Wednesday, 15 January 2014

Makeup Artist Ve Neill Talks Working on Mockingjay

Ve Neill, one of the main makeup artists for the Hunger Games movie series, has given a new interview with EW talking about her current work on the Mockingjay films.

What’s next in the Hunger Games movies and how do you help tell the story through makeup?
We’re going into the third book, which is when they go to war. You’re going to see a lot more wartime stuff. They’re going to go into district 13, which we’ve never seen and nobody thought existed. These people have been living underground, so you’re going to see a lot of that. Everybody is pretty plain. There’s not a lot of exotic looking stuff in the third movie. In the fourth movie, we go into The Capitol again and you’ll start to see some crazy stuff there. We’re really going for it on the fourth one. Part one is a wartime movie and we have four huge “prosthetic days” that include a hospital full of injured people who have just come in from bombings. They’re burned and missing limbs. We have a lot of distressed looking makeups as opposed to glamour. 
How big is the part of the Hunger Games makeup department that you oversee?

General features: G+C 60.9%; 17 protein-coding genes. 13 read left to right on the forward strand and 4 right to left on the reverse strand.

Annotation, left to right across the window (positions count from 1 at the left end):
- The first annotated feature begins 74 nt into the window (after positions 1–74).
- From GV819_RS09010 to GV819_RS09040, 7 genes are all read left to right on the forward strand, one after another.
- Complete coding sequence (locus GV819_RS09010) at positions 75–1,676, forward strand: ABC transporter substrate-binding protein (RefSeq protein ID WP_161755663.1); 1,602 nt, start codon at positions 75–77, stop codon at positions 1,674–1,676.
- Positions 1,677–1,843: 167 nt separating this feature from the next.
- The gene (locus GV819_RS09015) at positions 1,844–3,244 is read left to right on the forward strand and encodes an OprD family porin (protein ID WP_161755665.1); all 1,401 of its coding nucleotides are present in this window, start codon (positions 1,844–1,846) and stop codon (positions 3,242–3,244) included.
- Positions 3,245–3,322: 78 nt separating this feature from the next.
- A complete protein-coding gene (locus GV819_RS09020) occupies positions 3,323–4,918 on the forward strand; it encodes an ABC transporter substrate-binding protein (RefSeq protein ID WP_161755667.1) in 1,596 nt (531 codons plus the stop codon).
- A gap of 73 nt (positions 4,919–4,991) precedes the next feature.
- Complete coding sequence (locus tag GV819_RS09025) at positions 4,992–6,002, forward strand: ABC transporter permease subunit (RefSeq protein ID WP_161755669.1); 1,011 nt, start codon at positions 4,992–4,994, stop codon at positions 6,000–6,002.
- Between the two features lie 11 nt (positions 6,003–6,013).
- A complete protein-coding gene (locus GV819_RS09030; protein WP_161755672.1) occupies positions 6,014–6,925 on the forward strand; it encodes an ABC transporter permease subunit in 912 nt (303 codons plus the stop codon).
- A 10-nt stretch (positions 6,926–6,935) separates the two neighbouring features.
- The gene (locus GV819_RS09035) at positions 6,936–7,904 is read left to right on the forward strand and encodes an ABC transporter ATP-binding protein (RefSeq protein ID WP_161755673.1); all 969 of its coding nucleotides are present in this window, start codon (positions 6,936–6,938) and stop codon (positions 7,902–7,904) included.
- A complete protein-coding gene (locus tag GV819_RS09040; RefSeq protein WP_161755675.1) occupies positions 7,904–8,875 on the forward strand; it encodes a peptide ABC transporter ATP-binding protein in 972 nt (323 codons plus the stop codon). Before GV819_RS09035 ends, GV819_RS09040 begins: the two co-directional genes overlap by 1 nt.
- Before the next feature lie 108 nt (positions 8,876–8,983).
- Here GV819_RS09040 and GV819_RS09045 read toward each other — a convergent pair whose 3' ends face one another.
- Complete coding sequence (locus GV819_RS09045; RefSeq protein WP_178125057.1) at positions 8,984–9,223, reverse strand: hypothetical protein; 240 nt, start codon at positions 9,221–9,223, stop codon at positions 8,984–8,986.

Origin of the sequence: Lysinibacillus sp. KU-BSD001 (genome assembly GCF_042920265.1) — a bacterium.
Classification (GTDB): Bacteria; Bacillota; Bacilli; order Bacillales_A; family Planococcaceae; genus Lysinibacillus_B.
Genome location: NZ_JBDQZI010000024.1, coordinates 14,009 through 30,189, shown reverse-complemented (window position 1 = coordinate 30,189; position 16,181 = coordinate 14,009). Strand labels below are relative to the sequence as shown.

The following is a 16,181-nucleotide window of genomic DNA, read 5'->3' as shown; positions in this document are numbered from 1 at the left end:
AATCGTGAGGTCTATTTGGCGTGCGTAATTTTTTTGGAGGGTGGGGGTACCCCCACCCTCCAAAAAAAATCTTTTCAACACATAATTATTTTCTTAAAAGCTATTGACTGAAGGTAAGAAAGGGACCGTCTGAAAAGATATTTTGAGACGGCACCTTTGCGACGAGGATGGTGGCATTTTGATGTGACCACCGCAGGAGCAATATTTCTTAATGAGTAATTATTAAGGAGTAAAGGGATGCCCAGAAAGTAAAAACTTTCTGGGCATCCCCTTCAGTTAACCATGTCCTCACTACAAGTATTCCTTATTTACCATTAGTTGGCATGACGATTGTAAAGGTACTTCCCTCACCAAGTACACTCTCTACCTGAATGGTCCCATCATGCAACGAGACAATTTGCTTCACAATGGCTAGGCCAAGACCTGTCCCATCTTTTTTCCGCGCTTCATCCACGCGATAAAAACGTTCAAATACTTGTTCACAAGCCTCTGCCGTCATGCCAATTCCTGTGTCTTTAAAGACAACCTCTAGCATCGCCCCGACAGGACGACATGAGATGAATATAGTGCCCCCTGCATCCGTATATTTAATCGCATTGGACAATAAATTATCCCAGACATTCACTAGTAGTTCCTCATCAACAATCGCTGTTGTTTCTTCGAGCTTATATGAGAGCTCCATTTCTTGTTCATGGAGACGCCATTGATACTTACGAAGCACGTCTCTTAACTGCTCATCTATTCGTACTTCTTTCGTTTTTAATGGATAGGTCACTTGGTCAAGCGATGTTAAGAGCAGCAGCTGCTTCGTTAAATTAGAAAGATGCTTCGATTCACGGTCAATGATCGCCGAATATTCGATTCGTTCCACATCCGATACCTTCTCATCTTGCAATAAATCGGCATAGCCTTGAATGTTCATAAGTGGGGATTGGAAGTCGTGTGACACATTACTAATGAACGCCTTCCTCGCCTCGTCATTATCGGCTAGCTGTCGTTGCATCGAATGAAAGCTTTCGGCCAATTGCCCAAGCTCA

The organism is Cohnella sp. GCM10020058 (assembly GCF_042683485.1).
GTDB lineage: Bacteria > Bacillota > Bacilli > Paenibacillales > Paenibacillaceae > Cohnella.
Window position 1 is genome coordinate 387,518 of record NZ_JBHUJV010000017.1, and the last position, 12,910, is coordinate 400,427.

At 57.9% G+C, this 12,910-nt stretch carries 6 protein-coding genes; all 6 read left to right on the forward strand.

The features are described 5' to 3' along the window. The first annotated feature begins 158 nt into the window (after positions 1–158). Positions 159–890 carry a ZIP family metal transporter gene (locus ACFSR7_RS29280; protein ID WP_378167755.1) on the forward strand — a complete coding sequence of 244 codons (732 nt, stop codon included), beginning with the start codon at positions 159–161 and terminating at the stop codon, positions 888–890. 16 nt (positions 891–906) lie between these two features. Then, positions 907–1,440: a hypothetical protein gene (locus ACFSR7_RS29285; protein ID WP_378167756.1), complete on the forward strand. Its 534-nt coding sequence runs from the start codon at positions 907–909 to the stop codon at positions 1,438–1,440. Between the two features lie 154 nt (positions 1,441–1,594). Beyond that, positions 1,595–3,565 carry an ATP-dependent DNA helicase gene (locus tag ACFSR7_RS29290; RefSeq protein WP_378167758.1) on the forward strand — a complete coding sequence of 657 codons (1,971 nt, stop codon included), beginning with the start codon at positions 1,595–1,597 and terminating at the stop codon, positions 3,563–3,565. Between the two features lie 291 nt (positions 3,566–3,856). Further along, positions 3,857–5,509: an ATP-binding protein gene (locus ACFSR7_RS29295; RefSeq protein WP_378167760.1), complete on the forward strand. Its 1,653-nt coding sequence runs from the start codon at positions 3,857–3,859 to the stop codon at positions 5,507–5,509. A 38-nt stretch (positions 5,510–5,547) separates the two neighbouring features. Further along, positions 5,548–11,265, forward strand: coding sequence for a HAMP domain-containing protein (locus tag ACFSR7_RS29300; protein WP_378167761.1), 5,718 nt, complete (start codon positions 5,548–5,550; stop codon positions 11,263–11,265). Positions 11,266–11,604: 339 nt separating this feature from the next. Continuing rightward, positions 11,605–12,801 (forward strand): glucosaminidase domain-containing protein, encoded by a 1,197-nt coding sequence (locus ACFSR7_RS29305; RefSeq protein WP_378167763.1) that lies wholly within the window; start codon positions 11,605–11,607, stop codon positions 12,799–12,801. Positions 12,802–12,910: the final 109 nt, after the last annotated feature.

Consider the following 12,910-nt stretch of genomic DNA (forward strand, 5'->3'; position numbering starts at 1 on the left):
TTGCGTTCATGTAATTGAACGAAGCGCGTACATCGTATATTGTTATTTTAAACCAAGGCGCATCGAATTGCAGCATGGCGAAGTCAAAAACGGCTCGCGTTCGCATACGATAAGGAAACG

We have three makeup artists who are on all the time and we have one make-up artist who runs our tech unit, who works with us concurrently doing interior and pickup shots. She sometimes has fifteen people working with her. Right now we’re doing stuff in District 13, so we have 20 extra makeup artists, and there are even more people in the hair department. We have a lot manpower because there are over 400 extras. They live underground, so nobody has tans. Everybody has to look sickly. Those are the types of makeups we’re doing — very simple, really pale. 
What’s it like working with the stars of the movie?
They’re all wonderful to work with. They all have children… well Josh and Jennifer don’t, but a lot of our other adult principals have children and, of course, their kids are all really happy that their parents are working on the Hunger Games, so that’s fun for them. We have a terrific director and we don’t work hellacious hours. No 19-hour shoot days. They try to keep it to 12 hours so that everybody stays relatively healthy and rested. 
Though you might have less work to do if the extras came to set already looking a little sickly.
We’ll just make ‘em look that way.

via Panem Propaganda


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